25

I have the following alias in my .aliases:

alias gi grep -i

and I want to look for foo case-insensitively in all the files that have the string bar in their name:

find -name \*bar\* | xargs gi foo

This is what I get:

xargs: gi: No such file or directory

Is there any way to use aliases in xargs, or do I have to use the full version:

   find -name \*bar\* | xargs grep -i foo

Note: This is a simple example. Besides gi I have some pretty complicated aliases that I can't expand manually so easily.

Edit: I used tcsh, so please specify if an answer is shell-specific.

28

Aliases are shell-specific - in this case, most likely bash-specific. To execute an alias, you need to execute bash, but aliases are only loaded for interactive shells (more precisely, .bashrc will only be read for an interactive shell).

bash -i runs an interactive shell (and sources .bashrc). bash -c cmd runs cmd.

Put them together: bash -ic cmd runs cmd in an interactive shell, where cmd can be a bash function/alias defined in your .bashrc.

find -name \*bar\* | xargs bash -ic gi foo

should do what you want.

Edit: I see you've tagged the question as "tcsh", so the bash-specific solution is not applicable. With tcsh, you dont need the -i, as it appears to read .tcshrc unless you give -f.

Try this:

find -name \*bar\* | xargs tcsh -c gi foo

It worked for my basic testing.

  • See this answer if you want to behave nicely with files including whitespace. – Tom Hale Dec 1 '16 at 13:45
7

Turn "gi" into a script instead

eg, in /home/$USER/bin/gi:

#!/bin/sh
exec /bin/grep -i "$@"

don't forget to mark the file executable.

6

The suggestion here is to avoid xargs and use a "while read" loop instead of xargs:

find -name \*bar\* | while read file; do gi foo "$file"; done

See the accepted answer in the link above for refinements to deal with spaces or newlines in filenames.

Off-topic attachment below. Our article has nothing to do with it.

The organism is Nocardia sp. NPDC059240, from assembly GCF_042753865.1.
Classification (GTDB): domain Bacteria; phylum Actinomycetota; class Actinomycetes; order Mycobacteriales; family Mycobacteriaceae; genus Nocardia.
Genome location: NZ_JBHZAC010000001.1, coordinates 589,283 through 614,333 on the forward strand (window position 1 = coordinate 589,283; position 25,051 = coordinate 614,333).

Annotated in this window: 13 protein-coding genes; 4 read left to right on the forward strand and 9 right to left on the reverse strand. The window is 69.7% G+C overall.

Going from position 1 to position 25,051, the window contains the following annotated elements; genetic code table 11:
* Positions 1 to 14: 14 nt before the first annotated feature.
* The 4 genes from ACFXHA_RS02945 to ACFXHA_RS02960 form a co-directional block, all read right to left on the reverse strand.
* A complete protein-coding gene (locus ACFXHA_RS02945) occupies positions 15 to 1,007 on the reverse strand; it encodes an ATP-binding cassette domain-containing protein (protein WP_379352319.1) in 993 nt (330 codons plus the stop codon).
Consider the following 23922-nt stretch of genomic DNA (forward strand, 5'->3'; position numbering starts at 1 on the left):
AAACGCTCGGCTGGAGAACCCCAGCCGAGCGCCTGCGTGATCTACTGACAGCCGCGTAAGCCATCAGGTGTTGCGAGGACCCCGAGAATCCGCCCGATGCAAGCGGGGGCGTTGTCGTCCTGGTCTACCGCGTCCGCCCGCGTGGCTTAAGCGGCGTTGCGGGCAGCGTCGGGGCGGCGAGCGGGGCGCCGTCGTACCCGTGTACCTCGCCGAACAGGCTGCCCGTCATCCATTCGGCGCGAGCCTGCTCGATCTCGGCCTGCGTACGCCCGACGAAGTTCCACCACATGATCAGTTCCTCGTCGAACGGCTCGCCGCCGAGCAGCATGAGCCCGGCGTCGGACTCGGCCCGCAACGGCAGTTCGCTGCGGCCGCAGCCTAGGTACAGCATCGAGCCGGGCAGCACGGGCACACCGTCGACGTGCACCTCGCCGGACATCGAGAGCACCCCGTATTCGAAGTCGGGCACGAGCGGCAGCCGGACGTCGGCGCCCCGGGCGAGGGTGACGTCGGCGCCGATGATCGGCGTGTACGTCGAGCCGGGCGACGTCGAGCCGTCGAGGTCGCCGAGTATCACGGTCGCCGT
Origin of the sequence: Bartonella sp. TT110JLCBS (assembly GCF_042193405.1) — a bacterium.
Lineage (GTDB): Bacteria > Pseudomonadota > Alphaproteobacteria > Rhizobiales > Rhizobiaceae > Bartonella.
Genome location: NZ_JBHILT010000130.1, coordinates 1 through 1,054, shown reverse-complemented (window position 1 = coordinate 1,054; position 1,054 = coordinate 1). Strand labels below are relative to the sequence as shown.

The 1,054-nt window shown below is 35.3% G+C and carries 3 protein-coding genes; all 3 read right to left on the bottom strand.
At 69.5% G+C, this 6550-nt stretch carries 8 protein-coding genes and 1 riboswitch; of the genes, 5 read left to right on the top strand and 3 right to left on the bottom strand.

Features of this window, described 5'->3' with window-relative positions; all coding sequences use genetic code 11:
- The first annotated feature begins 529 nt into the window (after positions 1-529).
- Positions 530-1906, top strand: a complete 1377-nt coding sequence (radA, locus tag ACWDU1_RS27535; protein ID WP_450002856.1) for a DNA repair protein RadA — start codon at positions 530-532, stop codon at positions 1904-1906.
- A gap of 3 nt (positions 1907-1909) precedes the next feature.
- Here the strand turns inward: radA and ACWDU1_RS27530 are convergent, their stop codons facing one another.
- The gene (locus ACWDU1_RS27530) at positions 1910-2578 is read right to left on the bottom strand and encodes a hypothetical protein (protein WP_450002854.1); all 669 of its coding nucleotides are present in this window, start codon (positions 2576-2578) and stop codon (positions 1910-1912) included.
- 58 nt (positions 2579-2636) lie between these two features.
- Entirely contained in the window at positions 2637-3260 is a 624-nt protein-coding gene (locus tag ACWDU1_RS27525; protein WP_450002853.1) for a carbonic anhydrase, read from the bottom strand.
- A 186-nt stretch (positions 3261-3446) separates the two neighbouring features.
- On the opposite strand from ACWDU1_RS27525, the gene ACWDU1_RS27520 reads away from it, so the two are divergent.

• If file names have blanks or newlines in them, this is not as good as xargs with -0 option (and find with -print0). – Jonathan Leffler Jun 11 '09 at 6:10
  • Thanks, I edited to point that out. – Pete TerMaat Jun 11 '09 at 14:05
1

This is special-character safe:

find . -print0 | xargs -0 bash -ic 'echo gi foo "$@"' --

The -print0 and -0 use \0 or NUL-terminated strings so you don't get weird things happening when filenames have spaces in them.

bash sets the first argument after the command string as $0, so we pass it a dummy argument (--) so that the first file listed by find doesn't get consumed by $0.

  • very educational, thanks for the -- tip – JP Lew May 7 at 17:53
0

For tcsh (which does not have functions), you could use:

gi foo `find -name "*bar*"`

For bash/ksh/sh, you can create a function in the shell.

   function foobar 
   {
      gi $1 `find . -type f -name "*"$2"*"`
   }

   foobar foo bar

Remember that using backquotes in the shell is more advantageous than using xargs from multiple perspectives. Place the function in your .bashrc.

0

Using Bash you may also specify the number of args being passed to your alias (or function) like so:

alias myFuncOrAlias='echo'  # alias defined in your ~/.bashrc, ~/.profile, ...
echo arg1 arg2 | xargs -n 1 bash -cil 'myFuncOrAlias "$1"' arg0

(should work for tcsh in a similar way)

# alias definition in ~/.tcshrc
echo arg1 arg2 | xargs -n 1 tcsh -cim 'myFuncOrAlias "$1"' arg0  # untested

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